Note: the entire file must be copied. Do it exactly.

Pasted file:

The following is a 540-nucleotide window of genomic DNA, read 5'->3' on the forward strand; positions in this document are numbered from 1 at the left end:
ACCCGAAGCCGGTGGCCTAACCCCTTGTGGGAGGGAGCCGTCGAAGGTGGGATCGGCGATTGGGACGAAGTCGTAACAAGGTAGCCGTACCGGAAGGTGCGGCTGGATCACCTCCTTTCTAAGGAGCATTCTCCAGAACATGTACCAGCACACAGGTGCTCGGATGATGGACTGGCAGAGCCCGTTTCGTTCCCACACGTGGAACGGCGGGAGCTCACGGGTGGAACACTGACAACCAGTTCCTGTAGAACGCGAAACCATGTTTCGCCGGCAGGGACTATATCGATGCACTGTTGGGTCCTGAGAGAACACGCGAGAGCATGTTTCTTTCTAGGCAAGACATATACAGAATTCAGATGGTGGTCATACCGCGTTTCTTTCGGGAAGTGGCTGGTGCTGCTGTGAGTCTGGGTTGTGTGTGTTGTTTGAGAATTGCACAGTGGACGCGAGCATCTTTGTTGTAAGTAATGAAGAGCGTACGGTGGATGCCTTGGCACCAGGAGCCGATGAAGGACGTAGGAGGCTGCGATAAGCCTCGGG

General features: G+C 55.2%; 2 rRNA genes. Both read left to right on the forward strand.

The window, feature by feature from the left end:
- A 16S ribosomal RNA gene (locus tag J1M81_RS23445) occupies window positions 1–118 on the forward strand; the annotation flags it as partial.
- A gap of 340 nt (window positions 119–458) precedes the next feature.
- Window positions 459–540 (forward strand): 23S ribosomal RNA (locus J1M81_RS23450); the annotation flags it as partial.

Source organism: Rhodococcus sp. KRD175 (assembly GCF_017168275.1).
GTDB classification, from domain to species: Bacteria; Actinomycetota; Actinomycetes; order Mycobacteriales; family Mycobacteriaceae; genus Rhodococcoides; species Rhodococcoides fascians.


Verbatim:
The following is a 540-nucleotide window of genomic DNA, read 5'->3' on the forward strand; positions in this document are numbered from 1 at the left end:
ACCCGAAGCCGGTGGCCTAACCCCTTGTGGGAGGGAGCCGTCGAAGGTGGGATCGGCGATTGGGACGAAGTCGTAACAAGGTAGCCGTACCGGAAGGTGCGGCTGGATCACCTCCTTTCTAAGGAGCATTCTCCAGAACATGTACCAGCACACAGGTGCTCGGATGATGGACTGGCAGAGCCCGTTTCGTTCCCACACGTGGAACGGCGGGAGCTCACGGGTGGAACACTGACAACCAGTTCCTGTAGAACGCGAAACCATGTTTCGCCGGCAGGGACTATATCGATGCACTGTTGGGTCCTGAGAGAACACGCGAGAGCATGTTTCTTTCTAGGCAAGACATATACAGAATTCAGATGGTGGTCATACCGCGTTTCTTTCGGGAAGTGGCTGGTGCTGCTGTGAGTCTGGGTTGTGTGTGTTGTTTGAGAATTGCACAGTGGACGCGAGCATCTTTGTTGTAAGTAATGAAGAGCGTACGGTGGATGCCTTGGCACCAGGAGCCGATGAAGGACGTAGGAGGCTGCGATAAGCCTCGGG

General features: G+C 55.2%; 2 rRNA genes. Both read left to right on the forward strand.

The window, feature by feature from the left end:
- A 16S ribosomal RNA gene (locus tag J1M81_RS23445) occupies window positions 1–118 on the forward strand; the annotation flags it as partial.
- A gap of 340 nt (window positions 119–458) precedes the next feature.
- Window positions 459–540 (forward strand): 23S ribosomal RNA (locus J1M81_RS23450); the annotation flags it as partial.

Source organism: Rhodococcus sp. KRD175 (assembly GCF_017168275.1).
GTDB classification, from domain to species: Bacteria; Actinomycetota; Actinomycetes; order Mycobacteriales; family Mycobacteriaceae; genus Rhodococcoides; species Rhodococcoides fascians.